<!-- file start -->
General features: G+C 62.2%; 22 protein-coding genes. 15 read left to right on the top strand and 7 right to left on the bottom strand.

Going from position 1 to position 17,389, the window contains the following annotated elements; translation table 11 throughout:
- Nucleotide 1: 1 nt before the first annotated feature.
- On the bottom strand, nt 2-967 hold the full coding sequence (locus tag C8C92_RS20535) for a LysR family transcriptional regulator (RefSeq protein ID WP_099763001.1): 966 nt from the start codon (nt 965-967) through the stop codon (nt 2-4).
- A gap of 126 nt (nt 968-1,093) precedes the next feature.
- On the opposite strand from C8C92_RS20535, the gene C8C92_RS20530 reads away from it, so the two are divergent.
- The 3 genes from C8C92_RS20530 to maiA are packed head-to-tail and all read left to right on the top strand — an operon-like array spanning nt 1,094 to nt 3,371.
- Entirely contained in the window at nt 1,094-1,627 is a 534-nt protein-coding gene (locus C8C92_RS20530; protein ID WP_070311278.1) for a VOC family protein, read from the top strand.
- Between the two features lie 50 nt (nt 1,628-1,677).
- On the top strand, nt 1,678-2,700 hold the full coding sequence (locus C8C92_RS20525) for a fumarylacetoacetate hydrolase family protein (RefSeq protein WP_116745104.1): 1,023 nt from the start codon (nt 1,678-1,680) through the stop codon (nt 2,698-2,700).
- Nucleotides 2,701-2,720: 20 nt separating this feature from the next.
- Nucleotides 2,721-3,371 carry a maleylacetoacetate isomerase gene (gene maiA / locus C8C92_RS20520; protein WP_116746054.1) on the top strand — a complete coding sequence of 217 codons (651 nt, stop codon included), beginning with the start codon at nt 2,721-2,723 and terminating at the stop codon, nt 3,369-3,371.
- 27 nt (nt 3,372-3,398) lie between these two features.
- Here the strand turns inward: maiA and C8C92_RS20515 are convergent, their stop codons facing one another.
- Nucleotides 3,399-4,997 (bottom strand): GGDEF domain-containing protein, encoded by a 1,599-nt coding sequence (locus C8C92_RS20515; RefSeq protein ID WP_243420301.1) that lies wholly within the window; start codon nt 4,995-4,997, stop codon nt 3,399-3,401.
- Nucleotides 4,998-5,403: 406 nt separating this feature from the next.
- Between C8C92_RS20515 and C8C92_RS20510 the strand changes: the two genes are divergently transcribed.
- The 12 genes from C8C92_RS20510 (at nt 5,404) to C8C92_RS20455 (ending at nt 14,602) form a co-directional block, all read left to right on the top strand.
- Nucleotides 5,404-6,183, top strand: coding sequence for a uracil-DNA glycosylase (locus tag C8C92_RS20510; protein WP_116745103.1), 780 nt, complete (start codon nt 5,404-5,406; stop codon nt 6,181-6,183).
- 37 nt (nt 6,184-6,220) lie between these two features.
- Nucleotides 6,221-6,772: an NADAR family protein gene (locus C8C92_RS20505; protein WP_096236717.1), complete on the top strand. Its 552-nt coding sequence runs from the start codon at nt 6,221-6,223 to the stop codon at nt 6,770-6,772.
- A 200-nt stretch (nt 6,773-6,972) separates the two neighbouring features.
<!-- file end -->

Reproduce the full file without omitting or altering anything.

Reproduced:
General features: G+C 62.2%; 22 protein-coding genes. 15 read left to right on the top strand and 7 right to left on the bottom strand.

Going from position 1 to position 17,389, the window contains the following annotated elements; translation table 11 throughout:
- Nucleotide 1: 1 nt before the first annotated feature.
- On the bottom strand, nt 2-967 hold the full coding sequence (locus tag C8C92_RS20535) for a LysR family transcriptional regulator (RefSeq protein ID WP_099763001.1): 966 nt from the start codon (nt 965-967) through the stop codon (nt 2-4).
- A gap of 126 nt (nt 968-1,093) precedes the next feature.
- On the opposite strand from C8C92_RS20535, the gene C8C92_RS20530 reads away from it, so the two are divergent.
- The 3 genes from C8C92_RS20530 to maiA are packed head-to-tail and all read left to right on the top strand — an operon-like array spanning nt 1,094 to nt 3,371.
- Entirely contained in the window at nt 1,094-1,627 is a 534-nt protein-coding gene (locus C8C92_RS20530; protein ID WP_070311278.1) for a VOC family protein, read from the top strand.
- Between the two features lie 50 nt (nt 1,628-1,677).
- On the top strand, nt 1,678-2,700 hold the full coding sequence (locus C8C92_RS20525) for a fumarylacetoacetate hydrolase family protein (RefSeq protein WP_116745104.1): 1,023 nt from the start codon (nt 1,678-1,680) through the stop codon (nt 2,698-2,700).
- Nucleotides 2,701-2,720: 20 nt separating this feature from the next.
- Nucleotides 2,721-3,371 carry a maleylacetoacetate isomerase gene (gene maiA / locus C8C92_RS20520; protein WP_116746054.1) on the top strand — a complete coding sequence of 217 codons (651 nt, stop codon included), beginning with the start codon at nt 2,721-2,723 and terminating at the stop codon, nt 3,369-3,371.
- 27 nt (nt 3,372-3,398) lie between these two features.
- Here the strand turns inward: maiA and C8C92_RS20515 are convergent, their stop codons facing one another.
- Nucleotides 3,399-4,997 (bottom strand): GGDEF domain-containing protein, encoded by a 1,599-nt coding sequence (locus C8C92_RS20515; RefSeq protein ID WP_243420301.1) that lies wholly within the window; start codon nt 4,995-4,997, stop codon nt 3,399-3,401.
- Nucleotides 4,998-5,403: 406 nt separating this feature from the next.
- Between C8C92_RS20515 and C8C92_RS20510 the strand changes: the two genes are divergently transcribed.
- The 12 genes from C8C92_RS20510 (at nt 5,404) to C8C92_RS20455 (ending at nt 14,602) form a co-directional block, all read left to right on the top strand.
- Nucleotides 5,404-6,183, top strand: coding sequence for a uracil-DNA glycosylase (locus tag C8C92_RS20510; protein WP_116745103.1), 780 nt, complete (start codon nt 5,404-5,406; stop codon nt 6,181-6,183).
- 37 nt (nt 6,184-6,220) lie between these two features.
- Nucleotides 6,221-6,772: an NADAR family protein gene (locus C8C92_RS20505; protein WP_096236717.1), complete on the top strand. Its 552-nt coding sequence runs from the start codon at nt 6,221-6,223 to the stop codon at nt 6,770-6,772.
- A 200-nt stretch (nt 6,773-6,972) separates the two neighbouring features.